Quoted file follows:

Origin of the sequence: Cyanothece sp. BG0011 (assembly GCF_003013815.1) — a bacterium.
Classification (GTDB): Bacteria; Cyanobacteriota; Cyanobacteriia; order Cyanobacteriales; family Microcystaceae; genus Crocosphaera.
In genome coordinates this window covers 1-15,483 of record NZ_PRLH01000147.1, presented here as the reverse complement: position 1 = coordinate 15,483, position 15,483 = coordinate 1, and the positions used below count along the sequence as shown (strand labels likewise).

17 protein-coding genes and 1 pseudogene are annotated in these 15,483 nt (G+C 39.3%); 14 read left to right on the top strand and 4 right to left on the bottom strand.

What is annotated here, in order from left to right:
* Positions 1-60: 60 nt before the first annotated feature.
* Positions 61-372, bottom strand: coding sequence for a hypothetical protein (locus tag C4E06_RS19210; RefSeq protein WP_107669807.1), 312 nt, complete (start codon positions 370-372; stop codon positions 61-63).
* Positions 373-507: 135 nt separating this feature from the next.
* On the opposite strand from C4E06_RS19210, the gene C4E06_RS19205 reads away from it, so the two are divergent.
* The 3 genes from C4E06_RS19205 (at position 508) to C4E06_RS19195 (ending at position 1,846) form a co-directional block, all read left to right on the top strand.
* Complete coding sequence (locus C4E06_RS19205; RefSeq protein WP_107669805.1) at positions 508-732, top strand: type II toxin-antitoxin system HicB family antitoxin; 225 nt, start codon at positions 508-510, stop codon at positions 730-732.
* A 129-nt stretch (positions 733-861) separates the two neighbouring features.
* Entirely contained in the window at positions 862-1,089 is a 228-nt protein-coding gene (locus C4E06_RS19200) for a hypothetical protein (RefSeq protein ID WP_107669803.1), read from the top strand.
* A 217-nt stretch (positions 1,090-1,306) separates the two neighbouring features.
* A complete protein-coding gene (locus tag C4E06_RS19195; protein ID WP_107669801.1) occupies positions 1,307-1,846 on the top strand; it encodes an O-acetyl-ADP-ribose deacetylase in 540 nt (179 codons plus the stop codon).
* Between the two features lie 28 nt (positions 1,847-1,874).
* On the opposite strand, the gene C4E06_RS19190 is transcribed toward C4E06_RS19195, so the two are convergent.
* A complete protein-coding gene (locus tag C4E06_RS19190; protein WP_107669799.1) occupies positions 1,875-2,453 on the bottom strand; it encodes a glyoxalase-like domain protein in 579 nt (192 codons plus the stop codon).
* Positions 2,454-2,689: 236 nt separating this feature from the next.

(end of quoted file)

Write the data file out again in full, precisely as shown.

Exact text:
Origin of the sequence: Cyanothece sp. BG0011 (assembly GCF_003013815.1) — a bacterium.
Classification (GTDB): Bacteria; Cyanobacteriota; Cyanobacteriia; order Cyanobacteriales; family Microcystaceae; genus Crocosphaera.
In genome coordinates this window covers 1-15,483 of record NZ_PRLH01000147.1, presented here as the reverse complement: position 1 = coordinate 15,483, position 15,483 = coordinate 1, and the positions used below count along the sequence as shown (strand labels likewise).

17 protein-coding genes and 1 pseudogene are annotated in these 15,483 nt (G+C 39.3%); 14 read left to right on the top strand and 4 right to left on the bottom strand.

What is annotated here, in order from left to right:
* Positions 1-60: 60 nt before the first annotated feature.
* Positions 61-372, bottom strand: coding sequence for a hypothetical protein (locus tag C4E06_RS19210; RefSeq protein WP_107669807.1), 312 nt, complete (start codon positions 370-372; stop codon positions 61-63).
* Positions 373-507: 135 nt separating this feature from the next.
* On the opposite strand from C4E06_RS19210, the gene C4E06_RS19205 reads away from it, so the two are divergent.
* The 3 genes from C4E06_RS19205 (at position 508) to C4E06_RS19195 (ending at position 1,846) form a co-directional block, all read left to right on the top strand.
* Complete coding sequence (locus C4E06_RS19205; RefSeq protein WP_107669805.1) at positions 508-732, top strand: type II toxin-antitoxin system HicB family antitoxin; 225 nt, start codon at positions 508-510, stop codon at positions 730-732.
* A 129-nt stretch (positions 733-861) separates the two neighbouring features.
* Entirely contained in the window at positions 862-1,089 is a 228-nt protein-coding gene (locus C4E06_RS19200) for a hypothetical protein (RefSeq protein ID WP_107669803.1), read from the top strand.
* A 217-nt stretch (positions 1,090-1,306) separates the two neighbouring features.
* A complete protein-coding gene (locus tag C4E06_RS19195; protein ID WP_107669801.1) occupies positions 1,307-1,846 on the top strand; it encodes an O-acetyl-ADP-ribose deacetylase in 540 nt (179 codons plus the stop codon).
* Between the two features lie 28 nt (positions 1,847-1,874).
* On the opposite strand, the gene C4E06_RS19190 is transcribed toward C4E06_RS19195, so the two are convergent.
* A complete protein-coding gene (locus tag C4E06_RS19190; protein WP_107669799.1) occupies positions 1,875-2,453 on the bottom strand; it encodes a glyoxalase-like domain protein in 579 nt (192 codons plus the stop codon).
* Positions 2,454-2,689: 236 nt separating this feature from the next.